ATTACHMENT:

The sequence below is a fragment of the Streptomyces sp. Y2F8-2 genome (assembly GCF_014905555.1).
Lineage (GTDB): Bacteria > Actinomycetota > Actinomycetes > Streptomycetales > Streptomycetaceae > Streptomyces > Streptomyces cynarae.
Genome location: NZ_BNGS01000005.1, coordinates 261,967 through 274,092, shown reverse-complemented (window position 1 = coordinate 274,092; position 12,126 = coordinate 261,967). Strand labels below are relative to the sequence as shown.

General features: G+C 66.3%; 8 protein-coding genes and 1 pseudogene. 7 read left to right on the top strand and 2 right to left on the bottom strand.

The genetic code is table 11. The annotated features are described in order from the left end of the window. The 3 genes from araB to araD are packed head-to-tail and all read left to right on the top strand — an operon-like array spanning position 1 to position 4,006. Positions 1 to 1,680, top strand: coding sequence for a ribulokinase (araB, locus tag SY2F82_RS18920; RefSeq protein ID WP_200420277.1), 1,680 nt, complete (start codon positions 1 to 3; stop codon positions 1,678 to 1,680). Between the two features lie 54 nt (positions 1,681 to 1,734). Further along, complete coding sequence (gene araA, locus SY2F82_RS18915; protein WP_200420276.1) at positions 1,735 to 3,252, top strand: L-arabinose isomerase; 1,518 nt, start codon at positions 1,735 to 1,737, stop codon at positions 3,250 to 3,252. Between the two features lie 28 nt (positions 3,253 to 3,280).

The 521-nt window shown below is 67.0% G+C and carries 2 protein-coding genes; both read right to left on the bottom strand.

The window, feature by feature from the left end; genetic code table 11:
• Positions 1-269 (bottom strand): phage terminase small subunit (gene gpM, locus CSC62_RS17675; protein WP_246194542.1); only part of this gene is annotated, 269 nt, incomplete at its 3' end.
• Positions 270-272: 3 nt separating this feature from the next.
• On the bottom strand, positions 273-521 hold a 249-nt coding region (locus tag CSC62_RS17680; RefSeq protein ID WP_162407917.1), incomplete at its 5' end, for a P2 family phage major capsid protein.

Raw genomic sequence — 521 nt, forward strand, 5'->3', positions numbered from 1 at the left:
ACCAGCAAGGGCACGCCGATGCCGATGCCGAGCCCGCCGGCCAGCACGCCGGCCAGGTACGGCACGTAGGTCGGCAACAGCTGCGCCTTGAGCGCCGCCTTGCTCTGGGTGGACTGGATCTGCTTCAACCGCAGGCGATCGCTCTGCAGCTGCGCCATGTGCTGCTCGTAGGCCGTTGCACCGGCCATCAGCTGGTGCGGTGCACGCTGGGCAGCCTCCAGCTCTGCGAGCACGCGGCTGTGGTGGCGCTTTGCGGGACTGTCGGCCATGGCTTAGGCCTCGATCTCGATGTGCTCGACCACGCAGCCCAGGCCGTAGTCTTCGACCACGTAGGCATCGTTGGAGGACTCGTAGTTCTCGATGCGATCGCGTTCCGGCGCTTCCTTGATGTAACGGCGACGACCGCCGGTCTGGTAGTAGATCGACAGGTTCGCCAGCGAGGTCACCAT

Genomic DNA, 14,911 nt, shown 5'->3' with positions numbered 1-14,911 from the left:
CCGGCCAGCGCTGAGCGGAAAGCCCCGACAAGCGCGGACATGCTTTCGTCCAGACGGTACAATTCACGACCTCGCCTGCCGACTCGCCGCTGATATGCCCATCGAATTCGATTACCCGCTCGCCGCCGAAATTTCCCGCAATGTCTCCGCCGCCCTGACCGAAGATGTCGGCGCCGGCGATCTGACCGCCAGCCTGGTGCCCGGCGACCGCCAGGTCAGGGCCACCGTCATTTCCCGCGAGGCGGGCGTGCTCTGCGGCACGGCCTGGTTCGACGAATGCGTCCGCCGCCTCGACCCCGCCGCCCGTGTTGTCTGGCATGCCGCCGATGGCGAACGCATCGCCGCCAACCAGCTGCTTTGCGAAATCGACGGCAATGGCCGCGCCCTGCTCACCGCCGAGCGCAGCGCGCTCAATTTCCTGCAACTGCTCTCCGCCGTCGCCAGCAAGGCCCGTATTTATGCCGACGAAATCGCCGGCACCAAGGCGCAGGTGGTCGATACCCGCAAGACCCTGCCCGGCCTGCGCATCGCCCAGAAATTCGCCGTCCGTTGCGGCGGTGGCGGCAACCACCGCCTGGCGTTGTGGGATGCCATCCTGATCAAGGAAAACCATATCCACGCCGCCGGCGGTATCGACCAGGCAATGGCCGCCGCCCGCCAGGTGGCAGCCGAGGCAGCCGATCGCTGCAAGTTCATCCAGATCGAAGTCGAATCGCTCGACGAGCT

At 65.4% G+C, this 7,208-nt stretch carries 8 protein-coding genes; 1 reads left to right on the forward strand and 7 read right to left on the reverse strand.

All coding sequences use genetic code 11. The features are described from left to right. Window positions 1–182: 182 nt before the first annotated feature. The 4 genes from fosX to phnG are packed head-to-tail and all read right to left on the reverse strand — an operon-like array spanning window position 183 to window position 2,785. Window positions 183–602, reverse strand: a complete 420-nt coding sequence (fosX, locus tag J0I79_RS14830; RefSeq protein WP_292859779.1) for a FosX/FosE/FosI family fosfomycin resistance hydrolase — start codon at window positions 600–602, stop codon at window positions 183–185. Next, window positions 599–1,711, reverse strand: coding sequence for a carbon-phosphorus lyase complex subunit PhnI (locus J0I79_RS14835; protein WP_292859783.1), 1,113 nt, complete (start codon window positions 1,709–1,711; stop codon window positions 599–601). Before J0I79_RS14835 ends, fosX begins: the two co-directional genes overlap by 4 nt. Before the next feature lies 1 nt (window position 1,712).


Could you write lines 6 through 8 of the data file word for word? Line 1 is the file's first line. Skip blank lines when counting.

The 521-nt window shown below is 67.0% G+C and carries 2 protein-coding genes; both read right to left on the bottom strand.

The window, feature by feature from the left end; genetic code table 11:
• Positions 1-269 (bottom strand): phage terminase small subunit (gene gpM, locus CSC62_RS17675; protein WP_246194542.1); only part of this gene is annotated, 269 nt, incomplete at its 3' end.